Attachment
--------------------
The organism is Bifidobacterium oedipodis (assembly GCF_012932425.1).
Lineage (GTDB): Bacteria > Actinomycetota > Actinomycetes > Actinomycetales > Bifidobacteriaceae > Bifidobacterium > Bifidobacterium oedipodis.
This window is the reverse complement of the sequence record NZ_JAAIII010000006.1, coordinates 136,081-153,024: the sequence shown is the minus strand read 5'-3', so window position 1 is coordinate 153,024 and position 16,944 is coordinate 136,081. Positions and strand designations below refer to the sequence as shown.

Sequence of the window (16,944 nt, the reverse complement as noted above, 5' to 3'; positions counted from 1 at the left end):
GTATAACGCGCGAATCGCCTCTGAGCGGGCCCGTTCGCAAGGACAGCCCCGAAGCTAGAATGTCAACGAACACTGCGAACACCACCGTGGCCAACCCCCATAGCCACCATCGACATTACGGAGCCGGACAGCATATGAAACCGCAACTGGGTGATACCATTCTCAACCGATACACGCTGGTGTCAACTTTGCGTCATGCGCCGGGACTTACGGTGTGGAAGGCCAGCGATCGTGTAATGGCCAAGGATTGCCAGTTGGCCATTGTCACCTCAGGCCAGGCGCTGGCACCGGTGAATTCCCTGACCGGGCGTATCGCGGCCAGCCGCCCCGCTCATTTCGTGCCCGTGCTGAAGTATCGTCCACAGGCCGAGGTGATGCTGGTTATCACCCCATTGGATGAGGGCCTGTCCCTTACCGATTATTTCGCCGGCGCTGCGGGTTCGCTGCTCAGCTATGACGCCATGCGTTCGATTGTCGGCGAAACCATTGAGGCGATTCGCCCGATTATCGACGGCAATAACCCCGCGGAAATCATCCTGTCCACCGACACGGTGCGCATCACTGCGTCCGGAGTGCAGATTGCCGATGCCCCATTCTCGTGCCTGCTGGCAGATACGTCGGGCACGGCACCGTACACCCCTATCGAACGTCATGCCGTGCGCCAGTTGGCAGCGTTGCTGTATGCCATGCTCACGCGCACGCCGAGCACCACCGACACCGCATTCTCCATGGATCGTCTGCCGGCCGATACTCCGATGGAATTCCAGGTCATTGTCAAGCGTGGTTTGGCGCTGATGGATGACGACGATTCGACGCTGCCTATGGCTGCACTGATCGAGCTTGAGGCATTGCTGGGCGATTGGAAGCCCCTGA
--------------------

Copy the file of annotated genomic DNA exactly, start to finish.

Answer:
The organism is Bifidobacterium oedipodis (assembly GCF_012932425.1).
Lineage (GTDB): Bacteria > Actinomycetota > Actinomycetes > Actinomycetales > Bifidobacteriaceae > Bifidobacterium > Bifidobacterium oedipodis.
This window is the reverse complement of the sequence record NZ_JAAIII010000006.1, coordinates 136,081-153,024: the sequence shown is the minus strand read 5'-3', so window position 1 is coordinate 153,024 and position 16,944 is coordinate 136,081. Positions and strand designations below refer to the sequence as shown.

Sequence of the window (16,944 nt, the reverse complement as noted above, 5' to 3'; positions counted from 1 at the left end):
GTATAACGCGCGAATCGCCTCTGAGCGGGCCCGTTCGCAAGGACAGCCCCGAAGCTAGAATGTCAACGAACACTGCGAACACCACCGTGGCCAACCCCCATAGCCACCATCGACATTACGGAGCCGGACAGCATATGAAACCGCAACTGGGTGATACCATTCTCAACCGATACACGCTGGTGTCAACTTTGCGTCATGCGCCGGGACTTACGGTGTGGAAGGCCAGCGATCGTGTAATGGCCAAGGATTGCCAGTTGGCCATTGTCACCTCAGGCCAGGCGCTGGCACCGGTGAATTCCCTGACCGGGCGTATCGCGGCCAGCCGCCCCGCTCATTTCGTGCCCGTGCTGAAGTATCGTCCACAGGCCGAGGTGATGCTGGTTATCACCCCATTGGATGAGGGCCTGTCCCTTACCGATTATTTCGCCGGCGCTGCGGGTTCGCTGCTCAGCTATGACGCCATGCGTTCGATTGTCGGCGAAACCATTGAGGCGATTCGCCCGATTATCGACGGCAATAACCCCGCGGAAATCATCCTGTCCACCGACACGGTGCGCATCACTGCGTCCGGAGTGCAGATTGCCGATGCCCCATTCTCGTGCCTGCTGGCAGATACGTCGGGCACGGCACCGTACACCCCTATCGAACGTCATGCCGTGCGCCAGTTGGCAGCGTTGCTGTATGCCATGCTCACGCGCACGCCGAGCACCACCGACACCGCATTCTCCATGGATCGTCTGCCGGCCGATACTCCGATGGAATTCCAGGTCATTGTCAAGCGTGGTTTGGCGCTGATGGATGACGACGATTCGACGCTGCCTATGGCTGCACTGATCGAGCTTGAGGCATTGCTGGGCGATTGGAAGCCCCTGA